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Selection improves Sevin resistance in spider mite predator

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Authors

Richard T. Roush, University of California, Berkeley
Marjorie A. Hoy, University of California, Berkeley

Publication Information

California Agriculture 34(1):11-14.

Published January 01, 1980

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Abstract

A genetic selection program to develop a carbaryl-resistant strain of Metaseiulus occidentalis, the predator of the spider mite, has been successful. This is believed to be the first time that a genetically improved biological control agent has been proved effective in the field.

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Author notes

Appreciation is expressed to Dennis Culver of ICI Americas, Inc., Visalia, and Earl Surber of Blackwell Farms, Blackwell's Corner, for their generous cooperation and to Wilbur Reil and Les Barclay for their logistical support. This project was supported by the Almond Board of California, California Agricultural Experiment Station Project No. 3522-H, and a National Science Foundation Predoctoral Fellowship to the first author.

Selection improves Sevin resistance in spider mite predator

Richard T. Roush, Marjorie A. Hoy
Webmaster Email: wsuckow@ucanr.edu

Selection improves Sevin resistance in spider mite predator

Share using any of the popular social networks Share by sending an email Print article
Share using any of the popular social networks Share by sending an email Print article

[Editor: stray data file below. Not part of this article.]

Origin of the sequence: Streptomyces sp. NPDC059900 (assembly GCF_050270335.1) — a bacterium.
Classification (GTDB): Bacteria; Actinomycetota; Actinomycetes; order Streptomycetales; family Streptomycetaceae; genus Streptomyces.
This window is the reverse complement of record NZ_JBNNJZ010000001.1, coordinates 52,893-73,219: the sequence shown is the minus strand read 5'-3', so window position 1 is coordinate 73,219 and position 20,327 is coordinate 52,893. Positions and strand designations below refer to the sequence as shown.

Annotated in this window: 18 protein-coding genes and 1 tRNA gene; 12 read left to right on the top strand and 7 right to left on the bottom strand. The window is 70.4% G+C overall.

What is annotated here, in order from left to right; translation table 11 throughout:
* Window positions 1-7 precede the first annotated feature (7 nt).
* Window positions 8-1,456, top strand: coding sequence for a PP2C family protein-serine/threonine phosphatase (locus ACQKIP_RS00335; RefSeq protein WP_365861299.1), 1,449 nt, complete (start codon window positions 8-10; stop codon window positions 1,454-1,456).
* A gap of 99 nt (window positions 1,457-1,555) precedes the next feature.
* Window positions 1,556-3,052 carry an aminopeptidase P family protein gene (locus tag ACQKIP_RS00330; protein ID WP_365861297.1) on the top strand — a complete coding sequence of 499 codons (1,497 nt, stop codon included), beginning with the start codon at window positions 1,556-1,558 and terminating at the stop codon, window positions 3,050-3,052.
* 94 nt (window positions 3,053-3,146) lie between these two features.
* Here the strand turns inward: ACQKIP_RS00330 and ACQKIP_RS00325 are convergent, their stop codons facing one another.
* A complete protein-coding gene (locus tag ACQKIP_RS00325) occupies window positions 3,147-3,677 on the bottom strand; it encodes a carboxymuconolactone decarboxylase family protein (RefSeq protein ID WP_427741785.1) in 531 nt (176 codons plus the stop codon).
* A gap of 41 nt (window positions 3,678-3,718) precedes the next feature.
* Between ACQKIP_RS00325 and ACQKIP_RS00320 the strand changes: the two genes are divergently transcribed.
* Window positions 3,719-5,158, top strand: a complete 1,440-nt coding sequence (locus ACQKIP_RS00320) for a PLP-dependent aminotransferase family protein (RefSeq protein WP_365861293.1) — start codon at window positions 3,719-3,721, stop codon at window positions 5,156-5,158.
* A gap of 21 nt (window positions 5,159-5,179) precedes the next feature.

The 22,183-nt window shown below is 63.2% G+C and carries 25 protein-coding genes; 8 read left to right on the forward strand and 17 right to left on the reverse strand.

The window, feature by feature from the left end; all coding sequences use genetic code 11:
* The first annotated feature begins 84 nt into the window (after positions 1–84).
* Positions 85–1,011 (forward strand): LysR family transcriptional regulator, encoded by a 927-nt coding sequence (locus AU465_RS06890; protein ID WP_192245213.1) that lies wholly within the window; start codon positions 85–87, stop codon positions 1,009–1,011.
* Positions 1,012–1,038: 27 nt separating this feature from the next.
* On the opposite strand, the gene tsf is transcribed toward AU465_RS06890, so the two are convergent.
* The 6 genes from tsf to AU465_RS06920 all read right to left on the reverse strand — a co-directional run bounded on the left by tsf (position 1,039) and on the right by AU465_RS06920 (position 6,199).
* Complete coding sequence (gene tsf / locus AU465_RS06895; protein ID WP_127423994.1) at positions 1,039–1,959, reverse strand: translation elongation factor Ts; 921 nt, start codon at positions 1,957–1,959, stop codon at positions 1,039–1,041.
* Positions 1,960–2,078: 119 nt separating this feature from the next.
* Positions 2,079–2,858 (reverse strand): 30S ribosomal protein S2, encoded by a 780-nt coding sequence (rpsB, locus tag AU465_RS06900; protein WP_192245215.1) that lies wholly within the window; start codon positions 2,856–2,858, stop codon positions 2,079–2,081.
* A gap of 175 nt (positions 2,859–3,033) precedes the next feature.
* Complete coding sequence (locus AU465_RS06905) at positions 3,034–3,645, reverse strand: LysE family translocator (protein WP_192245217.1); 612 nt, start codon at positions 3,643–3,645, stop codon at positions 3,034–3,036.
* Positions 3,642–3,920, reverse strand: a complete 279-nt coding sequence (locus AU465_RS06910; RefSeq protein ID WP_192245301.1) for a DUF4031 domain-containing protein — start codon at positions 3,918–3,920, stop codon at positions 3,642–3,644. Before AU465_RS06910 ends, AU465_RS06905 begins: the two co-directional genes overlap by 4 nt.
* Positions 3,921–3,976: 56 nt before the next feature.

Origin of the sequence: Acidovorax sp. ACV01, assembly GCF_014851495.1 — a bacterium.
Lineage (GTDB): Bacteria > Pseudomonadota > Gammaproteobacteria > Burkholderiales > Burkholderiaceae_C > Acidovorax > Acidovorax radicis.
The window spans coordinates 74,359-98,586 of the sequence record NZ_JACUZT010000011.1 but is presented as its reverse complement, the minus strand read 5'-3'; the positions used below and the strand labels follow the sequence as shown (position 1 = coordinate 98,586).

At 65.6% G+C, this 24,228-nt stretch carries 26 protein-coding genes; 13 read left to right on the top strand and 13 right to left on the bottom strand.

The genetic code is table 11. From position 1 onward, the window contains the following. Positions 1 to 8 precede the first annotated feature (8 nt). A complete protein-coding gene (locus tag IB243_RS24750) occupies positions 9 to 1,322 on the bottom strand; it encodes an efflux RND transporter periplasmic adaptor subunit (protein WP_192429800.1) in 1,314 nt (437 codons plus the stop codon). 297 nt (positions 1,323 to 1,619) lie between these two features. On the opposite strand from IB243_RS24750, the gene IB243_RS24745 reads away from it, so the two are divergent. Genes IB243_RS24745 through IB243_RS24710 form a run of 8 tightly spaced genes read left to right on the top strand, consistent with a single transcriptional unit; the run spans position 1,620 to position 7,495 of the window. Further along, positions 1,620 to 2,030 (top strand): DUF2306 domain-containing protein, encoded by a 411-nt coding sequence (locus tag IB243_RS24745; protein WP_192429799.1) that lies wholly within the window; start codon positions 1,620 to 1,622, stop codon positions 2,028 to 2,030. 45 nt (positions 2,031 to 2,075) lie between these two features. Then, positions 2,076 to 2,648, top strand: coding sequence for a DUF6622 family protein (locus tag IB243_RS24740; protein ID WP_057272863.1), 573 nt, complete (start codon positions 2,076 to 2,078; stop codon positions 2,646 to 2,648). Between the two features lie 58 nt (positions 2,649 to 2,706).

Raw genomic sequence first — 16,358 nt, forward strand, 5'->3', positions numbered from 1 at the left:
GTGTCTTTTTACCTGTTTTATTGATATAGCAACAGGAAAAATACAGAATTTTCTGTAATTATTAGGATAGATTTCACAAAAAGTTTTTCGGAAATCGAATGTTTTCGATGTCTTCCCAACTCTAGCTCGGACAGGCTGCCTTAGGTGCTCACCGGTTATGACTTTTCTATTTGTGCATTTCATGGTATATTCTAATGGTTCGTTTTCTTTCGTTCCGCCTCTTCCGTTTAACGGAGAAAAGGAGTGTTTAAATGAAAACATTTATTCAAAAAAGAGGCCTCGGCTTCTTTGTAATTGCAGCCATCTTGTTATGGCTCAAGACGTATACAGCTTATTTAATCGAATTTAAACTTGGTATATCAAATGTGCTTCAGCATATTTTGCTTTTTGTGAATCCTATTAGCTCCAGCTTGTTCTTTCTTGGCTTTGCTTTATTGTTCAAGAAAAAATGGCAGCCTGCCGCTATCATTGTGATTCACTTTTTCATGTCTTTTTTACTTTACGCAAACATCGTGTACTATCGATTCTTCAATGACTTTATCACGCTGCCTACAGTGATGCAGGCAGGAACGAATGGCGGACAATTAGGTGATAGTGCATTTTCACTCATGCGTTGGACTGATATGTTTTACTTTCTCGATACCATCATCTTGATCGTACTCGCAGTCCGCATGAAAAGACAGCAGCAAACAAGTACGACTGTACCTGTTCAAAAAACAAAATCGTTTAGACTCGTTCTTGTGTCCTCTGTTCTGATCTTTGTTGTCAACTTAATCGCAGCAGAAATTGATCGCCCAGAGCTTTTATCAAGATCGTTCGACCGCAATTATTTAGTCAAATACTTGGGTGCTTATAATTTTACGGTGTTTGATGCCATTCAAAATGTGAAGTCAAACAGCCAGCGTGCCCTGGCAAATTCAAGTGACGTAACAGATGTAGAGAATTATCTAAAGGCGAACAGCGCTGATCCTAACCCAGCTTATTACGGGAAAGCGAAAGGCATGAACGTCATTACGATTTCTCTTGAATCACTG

Authors

Richard T. Roush, University of California, Berkeley
Marjorie A. Hoy, University of California, Berkeley

Publication Information

California Agriculture 34(1):11-14.

Published January 01, 1980

PDF  |  Citation  |  Permissions

Author Affiliations show

Abstract

A genetic selection program to develop a carbaryl-resistant strain of Metaseiulus occidentalis, the predator of the spider mite, has been successful. This is believed to be the first time that a genetically improved biological control agent has been proved effective in the field.

Full text

Full text is available in PDF.

Author notes

Appreciation is expressed to Dennis Culver of ICI Americas, Inc., Visalia, and Earl Surber of Blackwell Farms, Blackwell's Corner, for their generous cooperation and to Wilbur Reil and Les Barclay for their logistical support. This project was supported by the Almond Board of California, California Agricultural Experiment Station Project No. 3522-H, and a National Science Foundation Predoctoral Fellowship to the first author.


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